The advent of the cloud has radically affected the way business is now conducted. While modern breakthroughs in technology have similarly reshaped personal and working life in the 21st century (smartphones, the Internet of Things, drones), the cloud may have a claim to be among the most meaningful advancements to business. Companies of all sizes have jumped to adopt cloud strategies and solutions, enticed by the benefits of cost-savings, increased capability and newfound flexibility. It's created a sea change in the global business landscape.
Research firm Gartner predicted that by 2020 corporations are as likely to have a "no-cloud" policy as they are likely to have a "no-internet" policy today; that is, essentially unheard of. The cloud — with all its iterations, like public versus private — is on its way to becoming a fundamental piece of business infrastructure, especially when it regards software deployment, like for CRM applications.
Yet as Gartner noted, not everything will be dependent on the cloud. This is important for small and medium-sized businesses that often don't have comparable resources to enterprises that can host their own clouds, but want to benefit from the cloud trend nonetheless. There's a key distinction SMBs need to make as cloud use surges: What it means to be cloud-first, and what it means to be cloud-only. These two emerging personas of cloud adopters can help SMBs better understand what role the cloud should play in their businesses, as well as help them develop strategies for the future.
Historically (or, as historically as it gets in context of the cloud) SMBs have been largely hesitant to invest in the cloud. On-premise, legacy solutions are what SMBs know. More importantly, they know what such tools cost to maintain and run. Although the allure of the cloud is undeniable, and many SMBs take the internal stance of wanting to adopt, many practical barriers stand in the way.
A 2015 Techaisle survey of cloud vendors found the top SMB pain points included:
- Lack of in-house expertise (40 percent).
- Financial resources (31 percent).
- Lack of trust in cloud services (29 percent).
When implementing the cloud on full scale is not a realistic option for SMBs, they needn't entirely cast aside ambitions to leverage the cloud in some way. This is where taking the "cloud-first" approach is helpful. Borne of a U.S. federal government mandate to its agencies, "cloud-first" essentially means when looking to a solution, decision-makers consider the cloud as the first option. What it does not mean is that the organization is beholden to the cloud: If the first option (the cloud) doesn't fit, the business moves on to other choices. Fit could refer to any number of criteria — cost, skill needed to operate, scalability, security needs — and sometimes the cloud just doesn't line up as the best solution. Still, taking a cloud-first strategy can help SMBs find ways to get through the door when it makes sense.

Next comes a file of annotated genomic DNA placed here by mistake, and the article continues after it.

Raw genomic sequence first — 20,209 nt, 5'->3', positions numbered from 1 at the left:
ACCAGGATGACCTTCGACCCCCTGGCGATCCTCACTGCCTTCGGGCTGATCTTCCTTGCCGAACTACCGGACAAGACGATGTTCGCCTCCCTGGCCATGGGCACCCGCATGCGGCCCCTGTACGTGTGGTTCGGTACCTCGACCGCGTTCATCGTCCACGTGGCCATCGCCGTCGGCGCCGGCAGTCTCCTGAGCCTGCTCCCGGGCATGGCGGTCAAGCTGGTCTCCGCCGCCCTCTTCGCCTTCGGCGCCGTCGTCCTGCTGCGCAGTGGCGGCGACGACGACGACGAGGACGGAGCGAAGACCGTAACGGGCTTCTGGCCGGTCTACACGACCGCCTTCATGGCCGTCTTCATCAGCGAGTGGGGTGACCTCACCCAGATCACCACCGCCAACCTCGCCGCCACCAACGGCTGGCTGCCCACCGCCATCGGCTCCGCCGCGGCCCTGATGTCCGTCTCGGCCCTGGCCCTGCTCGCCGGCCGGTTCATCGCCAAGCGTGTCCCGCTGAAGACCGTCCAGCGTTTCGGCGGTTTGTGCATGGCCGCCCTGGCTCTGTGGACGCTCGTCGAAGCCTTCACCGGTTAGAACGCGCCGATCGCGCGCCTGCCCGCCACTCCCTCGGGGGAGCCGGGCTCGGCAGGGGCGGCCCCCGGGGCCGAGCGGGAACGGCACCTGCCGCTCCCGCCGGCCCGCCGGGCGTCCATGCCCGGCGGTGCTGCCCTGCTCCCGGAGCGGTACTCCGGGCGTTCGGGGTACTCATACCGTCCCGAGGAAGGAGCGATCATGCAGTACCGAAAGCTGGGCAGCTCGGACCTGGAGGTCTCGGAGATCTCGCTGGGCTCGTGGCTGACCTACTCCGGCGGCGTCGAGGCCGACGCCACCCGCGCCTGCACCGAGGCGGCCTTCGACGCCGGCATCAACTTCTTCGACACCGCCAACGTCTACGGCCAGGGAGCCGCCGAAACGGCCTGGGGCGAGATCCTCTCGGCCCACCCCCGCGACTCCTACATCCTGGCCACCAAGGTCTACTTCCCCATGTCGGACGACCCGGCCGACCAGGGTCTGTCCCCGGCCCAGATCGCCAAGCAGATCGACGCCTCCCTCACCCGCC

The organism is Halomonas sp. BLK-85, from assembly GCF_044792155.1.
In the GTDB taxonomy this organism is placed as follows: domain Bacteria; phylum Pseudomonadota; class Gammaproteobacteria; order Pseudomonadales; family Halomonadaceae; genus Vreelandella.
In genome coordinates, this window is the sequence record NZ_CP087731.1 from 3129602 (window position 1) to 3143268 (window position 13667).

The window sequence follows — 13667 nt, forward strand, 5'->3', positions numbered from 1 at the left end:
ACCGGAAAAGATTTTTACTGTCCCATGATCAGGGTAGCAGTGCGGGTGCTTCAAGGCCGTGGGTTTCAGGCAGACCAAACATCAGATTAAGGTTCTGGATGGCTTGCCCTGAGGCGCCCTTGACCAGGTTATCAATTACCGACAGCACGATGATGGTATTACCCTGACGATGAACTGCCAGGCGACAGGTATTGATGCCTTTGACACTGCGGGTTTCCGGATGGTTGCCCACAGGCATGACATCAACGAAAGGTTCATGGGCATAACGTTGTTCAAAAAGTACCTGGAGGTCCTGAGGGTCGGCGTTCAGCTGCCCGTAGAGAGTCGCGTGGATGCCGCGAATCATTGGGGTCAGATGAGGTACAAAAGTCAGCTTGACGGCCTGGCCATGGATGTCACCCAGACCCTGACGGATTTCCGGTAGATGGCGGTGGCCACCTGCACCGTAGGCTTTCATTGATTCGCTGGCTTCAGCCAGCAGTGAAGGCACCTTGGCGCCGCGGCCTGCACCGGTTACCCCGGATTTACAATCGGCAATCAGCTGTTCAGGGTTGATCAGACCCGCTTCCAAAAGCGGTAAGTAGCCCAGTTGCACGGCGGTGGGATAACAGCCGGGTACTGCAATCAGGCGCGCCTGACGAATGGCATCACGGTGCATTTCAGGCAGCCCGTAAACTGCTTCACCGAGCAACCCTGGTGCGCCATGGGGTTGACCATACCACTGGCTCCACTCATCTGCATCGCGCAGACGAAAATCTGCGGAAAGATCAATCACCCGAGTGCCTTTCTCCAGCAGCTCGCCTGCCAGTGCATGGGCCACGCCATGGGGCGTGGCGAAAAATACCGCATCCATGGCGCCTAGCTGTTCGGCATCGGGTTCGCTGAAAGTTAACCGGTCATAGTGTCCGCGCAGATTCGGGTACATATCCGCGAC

If taking this tact, however, business leaders need to clarify and stress to other stakeholders that although the cloud comes first, it's never locked in. David Linthicum wrote for InfoWorld on the dangers of assuming cloud-first covertly means cloud-only.
"Fit needs to be your priority," he said. "I do a great deal of analysis to determine if my clients' workloads are a fit for the cloud. Although 65 percent of them, on average, may be a fit, the other 35 percent, on average, are not. If you take a dogmatic cloud-first approach, that means you're going to move about 35 percent of your applications to the wrong platform."
Having a cloud-first vision helps SMBs engage in the cloud only when it makes financial, personnel or strategic sense. Having enough latitude to address applications besides the cloud can help keep business on budget and still on trend with the cloud should an opportunity present itself. It's critical, however, to ensure communication between decision-makers and others, so that the strategy is not conflated with cloud-only.
While perhaps not currently as viable an option to SMBs as it is to enterprises, a cloud-only approach is increasingly seen as the future of business. Gartner predicted that by 2019, more than 30 percent of new software investments from the 100 largest vendors will have shifted to cloud-only.
Being cloud-only means working from the principle that the cloud is inevitable for every application (like storing CRM data, which many companies prefer to do on-site) and should be targeted as the primary solution for any software question or problem. This approach isn't exactly evangelism, either. Cloud-only adopters acknowledge constraints of the cloud, but lean into those limitations because getting ahead of the curve with the cloud is a strategic goal.
For SMBs, signing on to a cloud-only mindset can make sense in the right circumstances - like if a startup or boutique firm relies on DevOps to push through new products, updates and continuous delivery. Other variables include those considered in a cloud-first policy: in-house skill, finances and security demands. In any case, the culture of the business will play a big role, as many small and medium-sized businesses today were born in the internet age.
However, risks do exist for cloud-only businesses. Sacrificing on-premise solutions that would be more effective or efficient in order to gain future footing may not result in near-term benefits. Companies need to ensure they have the resources and wherewithal to make cloud-only work for them.
For any business, the cloud has some use in operations: whether simple tools like Google Suite or more advanced applications like customer data management. Interested organizations can contact ICS support today to learn more about how CRM fits with your approach to the cloud.